When the rear- and forefoot are constrained, calcaneal plantar flexion may occur, deforming the longitudinal arch. Previous research has reported calcaneal motion relative to the tibia or forefoot; these joint rotations may not accurately describe rotation of the calcaneus alone. This investigation: (1) characterized the calcaneus and leg segment and ankle joint rotations during stance in gait, and (2) described the range of calcaneal plantar flexion in different structural arch types. Men (n = 14) and women (n = 16) performed gait in a motion analysis laboratory. From heel strike to heel off, the leg rotated forward while the calcaneus plantar flexed. Before foot flat, calcaneal plantar flexion was greater than forward leg rotation, resulting in ankle plantar flexion. After foot flat, forward leg rotation was greater than calcaneal plantar flexion, resulting in ankle dorsiflexion. Structural arch type was classified using the longitudinal arch angle. The range of calcaneal plantar flexion from foot flat to heel off was small in low (−2° to −8°), moderate in high (−3° to −12°), and large in normal (−2° to −20°) structural arches. Calcaneal plantar flexion in gait during midstance may reflect functional arch characteristics, which vary depending on structural arch type.
Annick Ledebt, Jules Becher, Janneke Kapper, Rianne M. Rozendaal, Rachel Bakker, Iris C. Leenders and Geert J.P. Savelsbergh
The aim of the present study was to examine the effects of balance training with visual feedback on stance and gait in school-age children with hemiplegic cerebral palsy. Ten participants between 5 and 11 years of age were assigned to either the training or the control group according to an aged-stratified randomization. The training corresponded to three sessions per week during six weeks. Stance and gait parameters, based on force plate data, were assessed three times in both groups: (a) at the beginning of the study (before training); (b) after six weeks; (c) after ten weeks. Spatial and temporal parameters were calculated. The results for stance showed that the training improved the performances on the tasks that were trained. More interesting, the results for gait showed that the walking pattern became more symmetrical after the training.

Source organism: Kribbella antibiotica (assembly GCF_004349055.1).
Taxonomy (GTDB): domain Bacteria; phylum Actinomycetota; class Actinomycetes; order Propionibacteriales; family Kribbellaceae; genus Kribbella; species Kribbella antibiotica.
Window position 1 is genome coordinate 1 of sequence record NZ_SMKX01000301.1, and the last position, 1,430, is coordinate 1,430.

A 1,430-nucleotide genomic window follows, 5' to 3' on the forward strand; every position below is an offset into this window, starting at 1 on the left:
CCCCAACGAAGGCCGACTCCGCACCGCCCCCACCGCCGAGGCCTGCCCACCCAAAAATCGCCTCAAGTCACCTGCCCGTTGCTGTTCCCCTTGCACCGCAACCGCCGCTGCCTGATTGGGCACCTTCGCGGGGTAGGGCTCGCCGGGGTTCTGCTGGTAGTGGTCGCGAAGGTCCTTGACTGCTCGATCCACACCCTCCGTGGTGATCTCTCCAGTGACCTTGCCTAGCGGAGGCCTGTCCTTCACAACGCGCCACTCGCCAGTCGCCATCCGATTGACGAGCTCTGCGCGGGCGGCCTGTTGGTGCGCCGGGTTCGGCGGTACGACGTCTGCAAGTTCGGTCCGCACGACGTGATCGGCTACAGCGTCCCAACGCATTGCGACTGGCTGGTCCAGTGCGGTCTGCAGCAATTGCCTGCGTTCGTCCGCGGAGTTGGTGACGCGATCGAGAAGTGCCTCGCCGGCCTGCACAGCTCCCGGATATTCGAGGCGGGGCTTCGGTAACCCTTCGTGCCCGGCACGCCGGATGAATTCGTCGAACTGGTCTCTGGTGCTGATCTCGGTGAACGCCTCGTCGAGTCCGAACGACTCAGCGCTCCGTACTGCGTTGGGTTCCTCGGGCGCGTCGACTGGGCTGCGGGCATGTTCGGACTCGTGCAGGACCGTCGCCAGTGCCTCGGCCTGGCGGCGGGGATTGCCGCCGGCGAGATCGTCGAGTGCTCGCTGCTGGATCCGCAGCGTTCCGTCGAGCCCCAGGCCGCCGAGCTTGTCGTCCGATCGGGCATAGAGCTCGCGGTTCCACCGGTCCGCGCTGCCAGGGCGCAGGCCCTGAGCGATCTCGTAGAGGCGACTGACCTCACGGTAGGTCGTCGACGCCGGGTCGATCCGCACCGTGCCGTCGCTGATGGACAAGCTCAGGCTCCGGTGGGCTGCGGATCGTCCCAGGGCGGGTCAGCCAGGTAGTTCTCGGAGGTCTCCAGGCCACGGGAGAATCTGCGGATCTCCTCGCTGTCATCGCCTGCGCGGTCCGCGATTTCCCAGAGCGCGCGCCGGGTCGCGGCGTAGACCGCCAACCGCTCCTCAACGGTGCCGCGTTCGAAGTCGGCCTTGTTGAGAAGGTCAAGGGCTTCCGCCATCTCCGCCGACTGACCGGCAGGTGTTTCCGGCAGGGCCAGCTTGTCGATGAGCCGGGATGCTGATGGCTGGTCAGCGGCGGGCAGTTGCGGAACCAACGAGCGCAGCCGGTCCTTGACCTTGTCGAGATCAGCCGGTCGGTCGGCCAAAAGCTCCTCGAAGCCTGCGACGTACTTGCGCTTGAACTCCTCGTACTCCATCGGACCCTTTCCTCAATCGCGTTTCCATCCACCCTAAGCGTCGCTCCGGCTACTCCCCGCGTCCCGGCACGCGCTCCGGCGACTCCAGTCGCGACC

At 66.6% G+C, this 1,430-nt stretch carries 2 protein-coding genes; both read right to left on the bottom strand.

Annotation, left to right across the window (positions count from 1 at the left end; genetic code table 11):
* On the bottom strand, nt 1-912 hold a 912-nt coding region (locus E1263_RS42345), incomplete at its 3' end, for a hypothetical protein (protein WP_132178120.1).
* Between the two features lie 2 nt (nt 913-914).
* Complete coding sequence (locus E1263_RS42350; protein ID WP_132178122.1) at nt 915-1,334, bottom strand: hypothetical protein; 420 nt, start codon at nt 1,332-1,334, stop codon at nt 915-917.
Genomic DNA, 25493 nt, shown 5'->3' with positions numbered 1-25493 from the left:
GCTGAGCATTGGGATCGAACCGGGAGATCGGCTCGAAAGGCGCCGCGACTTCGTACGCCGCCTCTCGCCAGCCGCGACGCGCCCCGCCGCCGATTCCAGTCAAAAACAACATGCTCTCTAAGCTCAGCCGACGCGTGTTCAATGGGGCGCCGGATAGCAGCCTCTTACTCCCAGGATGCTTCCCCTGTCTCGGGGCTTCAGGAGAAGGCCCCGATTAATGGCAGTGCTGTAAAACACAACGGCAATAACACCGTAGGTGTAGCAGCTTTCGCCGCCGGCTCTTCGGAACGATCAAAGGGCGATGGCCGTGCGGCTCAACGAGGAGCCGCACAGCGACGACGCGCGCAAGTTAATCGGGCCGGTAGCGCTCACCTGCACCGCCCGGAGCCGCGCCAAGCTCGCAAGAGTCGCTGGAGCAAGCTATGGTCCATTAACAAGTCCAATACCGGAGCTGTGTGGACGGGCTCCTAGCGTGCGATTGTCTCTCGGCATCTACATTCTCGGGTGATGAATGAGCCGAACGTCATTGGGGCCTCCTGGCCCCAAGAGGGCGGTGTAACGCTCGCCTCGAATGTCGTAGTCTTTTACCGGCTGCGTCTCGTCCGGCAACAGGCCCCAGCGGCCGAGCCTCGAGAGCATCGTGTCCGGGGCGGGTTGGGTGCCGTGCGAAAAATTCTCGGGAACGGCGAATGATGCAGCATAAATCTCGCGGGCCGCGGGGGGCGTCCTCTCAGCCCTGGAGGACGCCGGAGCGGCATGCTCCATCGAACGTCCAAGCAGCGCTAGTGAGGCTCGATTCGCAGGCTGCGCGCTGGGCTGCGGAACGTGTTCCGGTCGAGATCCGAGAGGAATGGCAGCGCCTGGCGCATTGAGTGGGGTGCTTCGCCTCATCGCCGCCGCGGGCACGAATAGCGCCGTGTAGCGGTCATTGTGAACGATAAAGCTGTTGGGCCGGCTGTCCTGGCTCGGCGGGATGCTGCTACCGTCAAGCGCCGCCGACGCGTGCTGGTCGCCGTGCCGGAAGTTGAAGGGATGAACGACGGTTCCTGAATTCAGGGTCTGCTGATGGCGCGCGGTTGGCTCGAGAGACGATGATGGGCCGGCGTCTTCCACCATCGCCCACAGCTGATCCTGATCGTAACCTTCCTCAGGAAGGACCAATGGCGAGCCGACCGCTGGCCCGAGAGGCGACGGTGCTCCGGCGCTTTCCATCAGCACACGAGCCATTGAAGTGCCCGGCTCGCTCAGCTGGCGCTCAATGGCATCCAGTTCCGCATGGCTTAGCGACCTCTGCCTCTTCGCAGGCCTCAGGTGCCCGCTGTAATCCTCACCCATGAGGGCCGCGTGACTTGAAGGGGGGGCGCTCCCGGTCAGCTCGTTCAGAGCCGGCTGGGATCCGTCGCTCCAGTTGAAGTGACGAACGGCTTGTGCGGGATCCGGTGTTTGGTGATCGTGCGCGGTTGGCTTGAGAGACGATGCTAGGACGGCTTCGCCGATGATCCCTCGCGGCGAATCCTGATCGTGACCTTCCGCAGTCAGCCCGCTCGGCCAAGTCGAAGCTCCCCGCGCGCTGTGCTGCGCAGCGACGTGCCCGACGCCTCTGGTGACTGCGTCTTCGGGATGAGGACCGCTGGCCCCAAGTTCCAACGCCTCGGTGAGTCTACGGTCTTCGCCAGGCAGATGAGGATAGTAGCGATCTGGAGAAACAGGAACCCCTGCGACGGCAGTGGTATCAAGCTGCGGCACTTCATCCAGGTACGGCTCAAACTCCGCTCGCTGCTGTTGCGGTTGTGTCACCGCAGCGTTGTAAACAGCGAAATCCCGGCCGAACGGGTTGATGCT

Molly B. Johnson and Richard E.A. Van Emmerik
Sensory feedback from the vestibular system and neck muscle stretch receptors is critical for the regulation of postural control. The postural relationship of the head to the trunk is a major factor determining the integration of sensory feedback and can be interfered with by varying head orientation. This study assessed how 60-s of standing with the head neutral, flexed, or extended impacted postural stability during upright stance and during forward lean in 13 healthy participants (26 ±5 years old). During both quiet upright stance and maximal forward lean, head extension increased postural center of pressure (COP) velocity and decreased the COP time-to-contact the anterior stability boundary compared with the head neutral condition. Head flexion did not differ from head neutral for either of the stance conditions. This study demonstrates that interfering with the head-trunk relationship by adopting extended, but not flexed, head orientations interferes with postural control that may impact postural stability during both quiet upright stance and maximal forward lean conditions.
Erik B. Simonsen, Katrine L. Cappelen, Ragnhild í Skorini, Peter K. Larsen, Tine Alkjær and Poul Dyhre-Poulsen
A hip joint flexor moment in the last half of the stance phase during walking has repeatedly been reported. However, the purpose of this moment remains uncertain and it is unknown how it is generated. Nine male subjects were instructed to walk at 4.5 km/h with their upper body in three different positions: normal, inclined and reclined. Net joint moments were calculated about the hip, knee and ankle joint. The peak hip joint flexor moment during late stance was significantly lower during inclined walking than in the two other conditions. During normal walking the iliacus muscle showed no or very weak activity and first at the transition from stance to swing. When walking reclined, a clear but rather low activity level of the iliacus muscle was seen in the first half of the stance phase, which could contribute to the hip moment. In the inclined condition the iliacus showed much increased activity but only in the swing phase. It is concluded that the hip flexor moment in question is largely generated by passive structures in the form of ligaments resisting hip joint extension.